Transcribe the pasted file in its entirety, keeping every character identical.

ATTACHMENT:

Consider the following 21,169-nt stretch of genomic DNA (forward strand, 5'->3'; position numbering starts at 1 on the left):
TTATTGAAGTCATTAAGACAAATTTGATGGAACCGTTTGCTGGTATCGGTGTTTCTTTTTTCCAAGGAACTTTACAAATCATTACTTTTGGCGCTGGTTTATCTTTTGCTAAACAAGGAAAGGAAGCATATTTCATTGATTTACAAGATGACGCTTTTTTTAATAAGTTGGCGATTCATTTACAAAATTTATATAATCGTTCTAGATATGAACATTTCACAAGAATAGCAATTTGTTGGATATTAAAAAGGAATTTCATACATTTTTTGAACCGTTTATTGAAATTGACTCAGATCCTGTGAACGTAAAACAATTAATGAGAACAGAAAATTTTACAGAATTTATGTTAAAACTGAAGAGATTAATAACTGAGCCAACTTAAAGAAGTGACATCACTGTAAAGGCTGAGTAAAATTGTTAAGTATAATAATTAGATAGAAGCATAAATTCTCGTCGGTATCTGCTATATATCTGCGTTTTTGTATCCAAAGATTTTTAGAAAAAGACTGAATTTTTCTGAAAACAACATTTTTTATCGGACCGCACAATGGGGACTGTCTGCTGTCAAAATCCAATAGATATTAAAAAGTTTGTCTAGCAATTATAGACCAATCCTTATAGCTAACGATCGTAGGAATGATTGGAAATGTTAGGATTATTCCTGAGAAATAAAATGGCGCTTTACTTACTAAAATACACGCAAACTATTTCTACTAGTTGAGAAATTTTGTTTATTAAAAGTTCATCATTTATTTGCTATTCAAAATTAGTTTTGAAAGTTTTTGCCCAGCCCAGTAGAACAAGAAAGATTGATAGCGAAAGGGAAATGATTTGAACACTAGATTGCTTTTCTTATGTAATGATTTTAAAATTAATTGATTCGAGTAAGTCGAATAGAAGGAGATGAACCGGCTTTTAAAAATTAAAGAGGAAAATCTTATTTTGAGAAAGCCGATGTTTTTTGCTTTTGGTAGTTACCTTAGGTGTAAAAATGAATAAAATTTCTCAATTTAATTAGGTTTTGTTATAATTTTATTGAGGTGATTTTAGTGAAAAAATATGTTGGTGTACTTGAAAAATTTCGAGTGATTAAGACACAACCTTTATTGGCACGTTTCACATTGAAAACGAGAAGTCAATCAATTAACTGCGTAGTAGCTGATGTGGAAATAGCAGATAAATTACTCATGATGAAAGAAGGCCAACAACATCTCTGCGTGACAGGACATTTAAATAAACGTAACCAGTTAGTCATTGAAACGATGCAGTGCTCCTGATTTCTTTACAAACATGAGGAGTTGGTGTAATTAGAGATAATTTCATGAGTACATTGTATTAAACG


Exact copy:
Consider the following 21,169-nt stretch of genomic DNA (forward strand, 5'->3'; position numbering starts at 1 on the left):
TTATTGAAGTCATTAAGACAAATTTGATGGAACCGTTTGCTGGTATCGGTGTTTCTTTTTTCCAAGGAACTTTACAAATCATTACTTTTGGCGCTGGTTTATCTTTTGCTAAACAAGGAAAGGAAGCATATTTCATTGATTTACAAGATGACGCTTTTTTTAATAAGTTGGCGATTCATTTACAAAATTTATATAATCGTTCTAGATATGAACATTTCACAAGAATAGCAATTTGTTGGATATTAAAAAGGAATTTCATACATTTTTTGAACCGTTTATTGAAATTGACTCAGATCCTGTGAACGTAAAACAATTAATGAGAACAGAAAATTTTACAGAATTTATGTTAAAACTGAAGAGATTAATAACTGAGCCAACTTAAAGAAGTGACATCACTGTAAAGGCTGAGTAAAATTGTTAAGTATAATAATTAGATAGAAGCATAAATTCTCGTCGGTATCTGCTATATATCTGCGTTTTTGTATCCAAAGATTTTTAGAAAAAGACTGAATTTTTCTGAAAACAACATTTTTTATCGGACCGCACAATGGGGACTGTCTGCTGTCAAAATCCAATAGATATTAAAAAGTTTGTCTAGCAATTATAGACCAATCCTTATAGCTAACGATCGTAGGAATGATTGGAAATGTTAGGATTATTCCTGAGAAATAAAATGGCGCTTTACTTACTAAAATACACGCAAACTATTTCTACTAGTTGAGAAATTTTGTTTATTAAAAGTTCATCATTTATTTGCTATTCAAAATTAGTTTTGAAAGTTTTTGCCCAGCCCAGTAGAACAAGAAAGATTGATAGCGAAAGGGAAATGATTTGAACACTAGATTGCTTTTCTTATGTAATGATTTTAAAATTAATTGATTCGAGTAAGTCGAATAGAAGGAGATGAACCGGCTTTTAAAAATTAAAGAGGAAAATCTTATTTTGAGAAAGCCGATGTTTTTTGCTTTTGGTAGTTACCTTAGGTGTAAAAATGAATAAAATTTCTCAATTTAATTAGGTTTTGTTATAATTTTATTGAGGTGATTTTAGTGAAAAAATATGTTGGTGTACTTGAAAAATTTCGAGTGATTAAGACACAACCTTTATTGGCACGTTTCACATTGAAAACGAGAAGTCAATCAATTAACTGCGTAGTAGCTGATGTGGAAATAGCAGATAAATTACTCATGATGAAAGAAGGCCAACAACATCTCTGCGTGACAGGACATTTAAATAAACGTAACCAGTTAGTCATTGAAACGATGCAGTGCTCCTGATTTCTTTACAAACATGAGGAGTTGGTGTAATTAGAGATAATTTCATGAGTACATTGTATTAAACG